Social Security for Foreign Workers

Recent laws have also included foreign employees under China’s social security program and allow foreign employees to receive benefits similar to those described above. This will lead to decreased pay for foreign workers as a portion of wages will be put into the pension fund and will also subsequently increase employers’ costs. However, many foreigners would be unlikely to see the benefits as workers must contribute at least 15 of years to collect a pension after retiring and distrust in the system is likely to exist, thus for short-term ex pats in China it is unlikely to provide any major benefits.

These new laws could also lead to more difficulties for foreigners when searching for work in China as foreigners tend to demand higher salaries and the social security program would be an added cost to their employers. There could also be a push by employers to lower the salaries of their foreign employees. Foreign residents may still want to take care of their own health insurance to ensure adequate coverage.

For this program to work more effectively there should be arrangements for contribution of social insurance and how benefits can be transferred between two countries. This issue of transferability exists also for Chinese nationals, who often have issues transferring social security when changing jobs or moving to a new city. Thus, even if there are laws in place to have an effective social security system, a lack of enforceability and transferability exacerbate current problems and create spillover effects that harm China’s economy in other ways, such as adding to the potential housing bubble, leading to a higher savings rate which decreases domestic consumption and increased insecurity in the young generation who will have to worry about China’s aging population. As such, while there still needs to be a certain level of reform in the social security system, without effective implementation of new laws, any proposed solutions will be for naught.

Writer: Tyler Ehler, Hopkins Nanjing Center MA ’13


作者:Tyler Ehler
2014年02月17号

中国的社会保障制度

中国的社会保障制度从之前的单位体制时就已经开始发生变化。在单位体制下,中国人旅行、结婚以及生孩子都需要得到单位的批准。这一制度的改变意味着普通民众有了更多的个人自由,也意味着单位体制内部的社会福利功能在逐渐被侵蚀。为了试图缓和这些矛盾,城市开始实行基本的养老金计划和职工的医疗保险,但这些尝试还远远没有达到非常成功的地步。此外,中国当前的养老保险计划与其他国家社会福利项目难以匹敌。在过去,两大主要因素给中国人提供了更多的安全感:其一是国有企业确保职工的就业、医疗与养老金,其二是相信子女会赡养年迈的父母。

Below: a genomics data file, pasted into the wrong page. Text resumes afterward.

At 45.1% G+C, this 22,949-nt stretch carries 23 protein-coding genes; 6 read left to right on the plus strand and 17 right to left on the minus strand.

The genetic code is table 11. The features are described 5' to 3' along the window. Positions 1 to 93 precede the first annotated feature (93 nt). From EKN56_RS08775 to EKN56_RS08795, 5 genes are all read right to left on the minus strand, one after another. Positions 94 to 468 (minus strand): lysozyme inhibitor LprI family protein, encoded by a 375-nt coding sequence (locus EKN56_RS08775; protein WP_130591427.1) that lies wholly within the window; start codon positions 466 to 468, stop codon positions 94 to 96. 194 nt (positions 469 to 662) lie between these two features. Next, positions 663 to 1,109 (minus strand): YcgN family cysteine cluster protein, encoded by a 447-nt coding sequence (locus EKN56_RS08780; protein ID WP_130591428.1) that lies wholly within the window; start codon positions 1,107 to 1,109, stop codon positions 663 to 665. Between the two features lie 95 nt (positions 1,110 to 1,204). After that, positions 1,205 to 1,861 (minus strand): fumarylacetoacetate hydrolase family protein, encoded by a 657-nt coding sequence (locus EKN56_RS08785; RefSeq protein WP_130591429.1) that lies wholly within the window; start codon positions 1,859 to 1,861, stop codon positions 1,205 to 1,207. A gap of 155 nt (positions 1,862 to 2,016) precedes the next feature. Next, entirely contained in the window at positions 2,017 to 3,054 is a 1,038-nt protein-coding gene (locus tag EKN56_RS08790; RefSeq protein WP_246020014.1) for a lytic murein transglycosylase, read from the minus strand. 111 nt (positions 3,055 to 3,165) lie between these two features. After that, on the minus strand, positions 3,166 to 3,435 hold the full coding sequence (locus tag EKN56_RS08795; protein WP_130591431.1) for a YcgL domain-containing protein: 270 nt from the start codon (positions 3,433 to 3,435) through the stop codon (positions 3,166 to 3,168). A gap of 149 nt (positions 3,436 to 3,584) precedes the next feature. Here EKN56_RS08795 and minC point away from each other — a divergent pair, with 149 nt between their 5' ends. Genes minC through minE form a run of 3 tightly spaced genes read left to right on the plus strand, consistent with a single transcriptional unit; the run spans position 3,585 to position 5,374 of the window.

随着私营经济和非国有企业雇员的出现,上述两大社会福利支柱开始倒塌:绩效合同取代了终身聘用,独生子女政策使得一个孩子在以后难以照顾好其年迈的父母。现在需要出台一个更有效的涵盖养老、医疗和失业保险的社会保障制度。这也将会使中国的消费者更加注重内需。因为完善的社会保障体制可以给予中国民众更多的财务安全感从而减少其对储蓄的依赖。这也将会降低中国的储蓄率,从而促进消费并减少中国对于出口的依赖来发展经济,这将使中国不会过分依赖全球市场但又能继续保持高增长率。
对于那些正在或想在中国工作的人来说,分解中国当前的社会保险的构成则很重要。2010年颁布的《中华人民共和国社会保险法》是中国第一部综合性的社会保险法,旨在建立一个标准化的、全国性的社会保障制度。尽管社会保险法阐述了具体的实施细则,具体实施细节仍然缺失,法律的执行仍然很弱,以至于职工本应由法律授权的社会保障利益仍遭到否认。社会保险法涵盖五大类:失业保险、养老保险、生育保险、医疗保险和工伤保险。住房公积金通常也算入社会福利因为这一额外的支出强制由雇主和雇员共同承担。接下来,分别描述这些不同类型的保险所涵盖的内容很重要。

养老保险

与其他许多国家一样,中国也有职工退休后维持收入的制度。职工和用人单位每月共同缴纳养老保险费。职工所缴纳的部分计入个人账户,在退休之后这一部分可以直接支取。用人单位所缴纳的部分则计入基本养老保险统筹基金,这一基金将分发给在职期间缴纳过社保的所有人。因此,当人们用完了他们个人所缴纳的那一部分养老金之后,他们仍然能够从统筹基金中领取一些资金来维持生活,尽管这一部分金额可能会微乎其微。考虑到职工和用人单位每月所缴纳的金额,养老保险是社会保险的最大组成部分。个人跨统筹地区就业,其养老保险关系随本人转移。因而,新的社会保险法试着解决个人面临的养老金不透明问题,这一问题往往阻止他们在跳槽时离开当前所工作的城市。这也将会降低整体的劳动力流动性,使得整个国家缺少熟练的劳动力。

生育保险

生育保险费用由用人单位承担。当女职工怀孕之后,她会收到一笔一次性津贴。生育津贴包括女职工产假期间的工资。根据《女职工劳动保护特别规定》,女职工生育可以享受98天产假津贴,这一津贴由生育保险基金支付并不得低于其用人单位的平均工资。

医疗保险

为了能够承担生病或者受伤时候的医疗费用,中国公民会缴纳医疗保险费。用人单位和职工共同缴纳医疗保险费用。职工通常缴纳其工资的2%左右,并且直接计入个人账户。用人单位则缴纳其全体职工工资的7%-12%,这其中的一部分也计入职工个人账户。在中国大大多数城市,病人需要承担医疗总费用的一部分。如果在其他的城市接受紧急治疗,费用也能得到报销。个人医疗卡上每个月会收到一小笔钱,可以用来在药房买药或者用于支付医院的小额医疗费用。

工伤保险

工伤保险费用由用人单位承担,金额则根据职工从事的不同行业决定。工作的危险性越大,工伤风险费用占工资的比重就越高(通常占总工资的0.5%-2%)。如果职工受到工伤,用人单位向工伤保险基金申请补偿。用人单位仍需支付受工伤职工康复期间的工资。如果用人单位没有缴纳保险费,则需要用人单位自己支付所有工伤费用。

住房公基金

住房公基金不在社会保险法内,但它经常与其他的社会保险项目归为一类因为其功能与之类似。住房基金旨在帮助职工存钱用于购买房屋。用人单位通常需要缴纳一名职工工资的5%,职工也同样需要缴纳同等的钱。这些缴纳的钱都进入个人账户,但只能用于住房消费,与之相关者有资格申请优惠的住房贷款。当职工想要购买房屋时,公积金可以用来支付首付款,也可以用来偿还后续的银行贷款。拥有高额公积金的个人也可以申请比正常商业贷款相比利率更低的抵押贷款。职工退休之后,可以支取公积金账户上的余额。

新出台的法律使得中国的社保项目涵盖外籍职工,并且允许外籍职工得到与上述保险类似的保障。这将会降低外籍职工的收入,因为一部分工资用做了养老金,同时也会增加用人单位的支出。然而,许多外籍人士将未必能得到这些津贴甚至还会存有疑虑,因为职工必须至少缴纳15年社保才能在退休之后领取养老金,对于那些短期移居中国的外籍人士来说更不太可能为其提供主要津贴。
这些新的法律也将使得外籍人士更难在中国找工作,因为外籍员工通常要求更高的工资,而社保项目将会加重用人单位的负担。这也将促使用人单位降低其外籍员工的工资。为了确保保险有充分的覆盖范围,外籍居民可能还想自己承担他们的健康保险。
为了使之运转更为有效,需要商定社会保险的缴纳份额和如何在两个国家之间转移保险费用。中国国内也存在社保的转移性问题,在换工作或者搬到别的城市的时候社保转移经常会出现问题。因此,即便有法律规定完备的社会保障制度,缺乏执行力和转移性也会加剧当前的问题并从其他方面产生危害中国经济的溢出效应,比如加剧潜在的房产泡沫、引起更高的储蓄率从而减少内需并加剧年轻一代对于老龄化的不安全感。据此,尽管中国的社保制度仍需一定程度的改革,但是若新的法律不能有效施行,提出的任何解决方案都将是泡影。

作者:Tyler Ehler,中美中心国硕士2013